Botox Tops Topiramate for Chronic Migraine Prevention

Damian McNamara

July 16, 2018

SAN FRANCISCO —  OnabotulinumtoxinA (Botox, Allergan) treatment is more effective, is better tolerated, and has greater functional improvement in the prevention of chronic migraine compared with the anticonvulsant topiramate, new research suggests.

In a 36-week head-to-head, prospective, open-label study, investigators found a greater proportion of patients in the onabotulinumtoxinA group (40%) achieved the primary outcome of a 50% or greater reduction in headache days from baseline compared with those in topiramate group (12%).

"The reason we did this trial is if we look at what happens in the community vs published data, there is a bit of a disconnect. In clinical practice, topiramate tends to be a first-line preventive treatment," said study investigator Andrew Blumenfeld, MD, director of the Headache Center of Southern California in Carlsbad.

The findings were presented here at the American Headache Society (AHS) Annual Meeting 2018.

Conflicting Results

The Efficacy and Safety Study of BOTOX® Compared to Topiramate for the Prevention of Chronic Migraine in Adults" (FORWARD) study is not the first to look at the onabotulinumtoxinA for migraine relief.

Some of the earlier research was less convincing, including a 2011 review of two randomized, placebo-controlled trials that investigators said pointed to a "slight reduction" in chronic migraine with onabotulinumtoxinA.  A meta-analysis of available evidence published the following year in JAMA pointed to a "small to modest benefit" for the toxin compared to placebo in treating chronic migraine.

In 2016, when the American Academy of Neurology updated its guideline on botulinum neurotoxins in neurologic disease, it reviewed evidence for treatment of headaches.

The AAN guidelines state:

  • OnabotulinumtoxinA is established as effective and should be offered to increase headache-free days (Level A evidence) and is probably effective and should be considered to improve health-related quality of life (Level B) in chronic migraine.

  • OnabotulinumtoxinA is established as ineffective and should not be offered for episodic migraine (Level A) and is probably ineffective for chronic tension-type headaches (Level B).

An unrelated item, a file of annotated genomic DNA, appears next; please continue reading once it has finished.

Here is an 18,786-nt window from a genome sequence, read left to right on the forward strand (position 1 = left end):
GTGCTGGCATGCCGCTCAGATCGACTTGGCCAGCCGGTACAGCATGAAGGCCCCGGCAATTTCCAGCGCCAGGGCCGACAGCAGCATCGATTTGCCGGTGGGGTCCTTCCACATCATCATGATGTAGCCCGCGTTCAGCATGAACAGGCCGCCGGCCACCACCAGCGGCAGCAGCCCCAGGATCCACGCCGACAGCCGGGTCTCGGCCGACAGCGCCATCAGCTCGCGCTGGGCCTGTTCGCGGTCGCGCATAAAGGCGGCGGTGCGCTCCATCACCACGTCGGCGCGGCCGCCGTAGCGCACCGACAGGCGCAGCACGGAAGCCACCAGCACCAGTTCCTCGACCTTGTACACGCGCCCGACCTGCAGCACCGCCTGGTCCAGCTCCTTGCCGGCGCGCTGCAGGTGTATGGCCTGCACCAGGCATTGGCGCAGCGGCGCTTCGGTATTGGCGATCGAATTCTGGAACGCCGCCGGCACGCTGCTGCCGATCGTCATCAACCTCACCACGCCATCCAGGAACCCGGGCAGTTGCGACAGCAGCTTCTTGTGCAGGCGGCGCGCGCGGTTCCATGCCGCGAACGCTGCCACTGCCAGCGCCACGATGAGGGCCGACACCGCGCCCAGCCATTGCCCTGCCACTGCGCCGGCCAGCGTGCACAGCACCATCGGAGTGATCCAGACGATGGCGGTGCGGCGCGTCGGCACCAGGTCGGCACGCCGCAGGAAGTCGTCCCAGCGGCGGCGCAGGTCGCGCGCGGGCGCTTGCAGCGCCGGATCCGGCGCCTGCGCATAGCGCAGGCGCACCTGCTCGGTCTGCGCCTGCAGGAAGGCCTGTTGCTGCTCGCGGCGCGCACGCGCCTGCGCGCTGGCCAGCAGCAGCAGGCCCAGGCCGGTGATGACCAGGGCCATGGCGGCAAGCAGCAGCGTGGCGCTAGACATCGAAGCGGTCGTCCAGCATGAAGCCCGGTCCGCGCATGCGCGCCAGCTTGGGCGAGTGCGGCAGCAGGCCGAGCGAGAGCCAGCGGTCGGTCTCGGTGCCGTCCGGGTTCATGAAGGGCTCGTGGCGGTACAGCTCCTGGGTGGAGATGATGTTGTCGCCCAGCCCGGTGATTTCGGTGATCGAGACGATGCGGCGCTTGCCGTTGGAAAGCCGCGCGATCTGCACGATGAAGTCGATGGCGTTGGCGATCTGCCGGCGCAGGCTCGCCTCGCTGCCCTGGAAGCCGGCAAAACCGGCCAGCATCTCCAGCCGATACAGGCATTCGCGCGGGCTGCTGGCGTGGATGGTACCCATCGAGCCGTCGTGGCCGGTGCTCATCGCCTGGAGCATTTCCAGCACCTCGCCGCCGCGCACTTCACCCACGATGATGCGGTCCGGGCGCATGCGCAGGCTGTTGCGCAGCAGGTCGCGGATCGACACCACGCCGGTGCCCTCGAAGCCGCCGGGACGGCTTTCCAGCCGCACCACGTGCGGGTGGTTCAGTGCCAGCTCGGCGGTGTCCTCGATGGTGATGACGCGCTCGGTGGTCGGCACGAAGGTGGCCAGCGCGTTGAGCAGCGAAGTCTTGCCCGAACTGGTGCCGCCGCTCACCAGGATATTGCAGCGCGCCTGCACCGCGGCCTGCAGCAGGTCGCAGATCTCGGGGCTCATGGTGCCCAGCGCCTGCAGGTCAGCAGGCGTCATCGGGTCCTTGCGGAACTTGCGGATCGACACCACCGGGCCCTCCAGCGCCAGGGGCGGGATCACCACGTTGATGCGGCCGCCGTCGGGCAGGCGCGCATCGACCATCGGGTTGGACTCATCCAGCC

Postmarketing data support onabotulinumtoxinA as effective prophylaxis for chronic migraine, according to research presented at the European Academy of Neurology conference last year and reported by Medscape Medical News at that time.  

Investigators reported no new safety signals and that about two thirds of patients were satisfied. The Phase 3 Research Evaluating Migraine Prophylaxis Therapy (PREEMPT) studies offered a "real-world" look at safety and use of the agent.

"Real-World" Comparison

In the current study, patients received onabotulinumtoxinA injection of 155 U in three cycles 12 weeks apart or topiramate titrated up to the approved dose over the first 12 weeks, and then maintained at 50 to 100 mg/day up to week 36. This was also a "real-world study design," Blumenfeld said.

In a comparison against baseline scores on the 9-Item Patient Health Questionnaire (PHQ-9), onabotulinumtoxinA treatment was associated with significant improvements in depression symptoms compared with topiramate at week 36. Mean scores were 4.4 in the toxin group vs 7.1 in the topiramate group (P < .001).

The investigators also compared cognition using Controlled Oral Word Association Test (COWAT) performance. They found toxin therapy associated with a small increase in COWAT scores, suggesting better cognition/verbal fluency, from a mean of 1.2 at week 12 to 2.8 at week 36. In contrast, COWAT scores decreased by 2.8 points in the topiramate group as early as week 12 "suggesting cognitive changes occurred early in treatment with topiramate."

It was important to compare effectiveness instead of efficacy, Blumenfeld noted. "Effectiveness implies efficacy and good tolerability that allow you to stay longer on the medication," he said. This measure is relevant because "many patients in the topiramate arm discontinued from side effect issues or a lack of efficacy."

Only 19% of the topiramate group completed 36 weeks vs 82% of the onabotulinumtoxinA group. The high discontinuation rate in the topiramate group precluded a comparison of COWAT scores at week 36. The researchers used a baseline-observation-carried-forward statistical approach to compensate for the noncompleters.